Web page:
Firebird (Slavic folklore)
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In Slavic mythology and folklore, the Firebird (Russian: жар-пти́ца, zhar-ptitsa; Ukrainian: жар-пти́ця, zhar-ptytsia; Serbo-Croatian: žar-ptica, жар-птица; Bulgarian: Жар-птица, Zhar-ptitsa; Macedonian: Жар-птица, Žar-ptica; Polish: Żar-ptak; Czech: Pták Ohnivák; Slovak: Vták Ohnivák; Slovene: Rajska/zlata-ptica) is a magical and prophetic glowing or burning bird from a faraway land which is both a blessing and a harbinger of doom to its captor.
The Firebird is described as a large bird with majestic plumage that glows brightly emitting red, orange, and yellow light, like a bonfire that is just past the turbulent flame. The feathers do not cease glowing if removed, and one feather can light a large room if not concealed. In later iconography, the form of the Firebird is usually that of a smallish fire-colored falcon, complete with a crest on its head and tail feathers with glowing "eyes". It is beautiful but dangerous, showing no sign of friendliness.
The story of the Firebird inspired many literary works, including "The Little Humpback Horse" by Pyotr Yershov. The most famous production of the Firebird was by Sergei Diaghilev of Ballets Russes who commissioned composer Igor Stravinsky to create the enormously popular large-scale ballet score known as The Firebird.
A typical role of the Firebird in fairy tales is as an object of a difficult quest. The quest is usually initiated by finding a lost tail feather, at which point the hero sets out to find and capture the live bird, sometimes of his own accord, but usually on the bidding of a father or king. The Firebird is a marvel, highly coveted, but the hero, initially charmed by the wonder of the feather, eventually blames it for his troubles.
The Firebird tales follow the classical scheme of fairy tale, with the feather serving as a premonition of a hard journey, with magical helpers met on the way who help in travel and capture of the Bird, and returning from the faraway land with the prize. There are many versions of the Firebird story as it was primarily told orally in the beginning.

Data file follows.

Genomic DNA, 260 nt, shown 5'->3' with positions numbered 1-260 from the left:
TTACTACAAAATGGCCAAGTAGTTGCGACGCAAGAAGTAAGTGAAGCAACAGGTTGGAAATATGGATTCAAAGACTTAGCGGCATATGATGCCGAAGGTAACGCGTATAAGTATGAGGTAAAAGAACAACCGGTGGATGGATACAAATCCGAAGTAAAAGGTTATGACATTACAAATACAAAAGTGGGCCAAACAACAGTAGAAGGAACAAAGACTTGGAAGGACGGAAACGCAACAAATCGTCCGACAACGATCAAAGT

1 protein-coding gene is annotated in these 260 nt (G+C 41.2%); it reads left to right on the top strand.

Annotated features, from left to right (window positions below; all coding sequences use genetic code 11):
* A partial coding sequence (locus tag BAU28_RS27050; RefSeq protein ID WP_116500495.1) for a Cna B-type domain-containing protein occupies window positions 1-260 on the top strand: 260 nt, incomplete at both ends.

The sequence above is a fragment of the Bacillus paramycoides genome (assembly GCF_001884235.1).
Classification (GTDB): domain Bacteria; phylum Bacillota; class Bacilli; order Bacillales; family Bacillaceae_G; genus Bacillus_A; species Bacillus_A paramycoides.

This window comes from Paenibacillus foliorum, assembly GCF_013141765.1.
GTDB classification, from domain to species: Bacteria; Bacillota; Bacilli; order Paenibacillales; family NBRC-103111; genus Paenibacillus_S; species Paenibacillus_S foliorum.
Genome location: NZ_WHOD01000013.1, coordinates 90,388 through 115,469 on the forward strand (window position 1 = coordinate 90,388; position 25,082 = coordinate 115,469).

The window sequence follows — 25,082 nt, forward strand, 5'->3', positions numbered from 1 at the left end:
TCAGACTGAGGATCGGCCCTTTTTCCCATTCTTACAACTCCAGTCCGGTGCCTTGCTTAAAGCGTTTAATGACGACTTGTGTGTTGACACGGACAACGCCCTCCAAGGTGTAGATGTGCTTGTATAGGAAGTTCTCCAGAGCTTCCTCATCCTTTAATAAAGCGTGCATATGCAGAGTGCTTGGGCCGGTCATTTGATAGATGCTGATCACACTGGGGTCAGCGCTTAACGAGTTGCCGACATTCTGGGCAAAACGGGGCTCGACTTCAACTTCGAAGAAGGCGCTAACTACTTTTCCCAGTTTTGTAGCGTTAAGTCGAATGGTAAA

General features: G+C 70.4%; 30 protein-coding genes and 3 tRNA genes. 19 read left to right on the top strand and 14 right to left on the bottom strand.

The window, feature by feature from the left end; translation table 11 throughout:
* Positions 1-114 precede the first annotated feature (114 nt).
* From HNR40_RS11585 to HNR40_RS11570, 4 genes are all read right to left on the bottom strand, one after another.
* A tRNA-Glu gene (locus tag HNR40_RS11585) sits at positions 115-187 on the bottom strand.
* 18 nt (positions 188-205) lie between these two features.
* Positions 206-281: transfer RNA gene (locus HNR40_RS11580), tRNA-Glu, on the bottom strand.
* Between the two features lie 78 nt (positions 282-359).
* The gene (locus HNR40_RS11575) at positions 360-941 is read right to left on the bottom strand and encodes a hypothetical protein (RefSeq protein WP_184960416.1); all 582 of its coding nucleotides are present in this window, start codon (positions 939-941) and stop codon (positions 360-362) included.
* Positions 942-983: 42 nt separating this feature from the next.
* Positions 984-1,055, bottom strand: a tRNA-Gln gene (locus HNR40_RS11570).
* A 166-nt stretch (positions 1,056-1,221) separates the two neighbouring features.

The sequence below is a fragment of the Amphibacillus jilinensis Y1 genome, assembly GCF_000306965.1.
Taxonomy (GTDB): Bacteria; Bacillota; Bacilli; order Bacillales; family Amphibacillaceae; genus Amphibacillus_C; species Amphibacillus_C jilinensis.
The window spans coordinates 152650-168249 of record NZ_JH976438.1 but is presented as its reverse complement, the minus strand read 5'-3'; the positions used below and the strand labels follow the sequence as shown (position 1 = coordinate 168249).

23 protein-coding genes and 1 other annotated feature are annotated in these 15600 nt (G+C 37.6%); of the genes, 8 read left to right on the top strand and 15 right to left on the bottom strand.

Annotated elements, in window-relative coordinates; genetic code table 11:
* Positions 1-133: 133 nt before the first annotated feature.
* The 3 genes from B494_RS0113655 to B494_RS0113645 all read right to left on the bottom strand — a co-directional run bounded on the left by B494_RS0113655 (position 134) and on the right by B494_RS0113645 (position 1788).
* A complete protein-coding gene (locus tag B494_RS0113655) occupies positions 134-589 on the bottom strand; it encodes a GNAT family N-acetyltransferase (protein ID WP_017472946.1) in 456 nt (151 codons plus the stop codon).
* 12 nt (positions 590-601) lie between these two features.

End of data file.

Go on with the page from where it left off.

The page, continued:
One version is the tale of Ivan Tsarevich and the Grey Wolf.
Suzanne Massie retells another story of the Firebird legend. A modest and gentle orphan girl named Maryushka lives in a small village. People would come from all over to buy her embroidery, and many merchants asked her to come away and work for them. She told them all that she would sell to any who found her work beautiful, but she would never leave the village of her birth. One day the evil sorcerer Kaschei the Immortal heard of Maryushka's beautiful needlework and transformed himself into a beautiful young man and visited her. Upon seeing her ability he became enraged that a mere mortal could produce finer work than he himself possessed. He tried to tempt her by offering to make her Queen if she would embroider for him alone, but she refused saying she never wanted to leave her village. Because of this last insult to his ego he turned Maryushka into a Firebird, and himself into a great black Falcon, picked her up in his talons, and stole her away from her village. To leave a memory of herself with her village forever she shed her feathers onto the land below. As the last feather fell Maryushka died in the falcon's talons. The glowing rainbow feathers were magic and remain undimmed, but show their colors only to those who love beauty and seek to make beauty for others.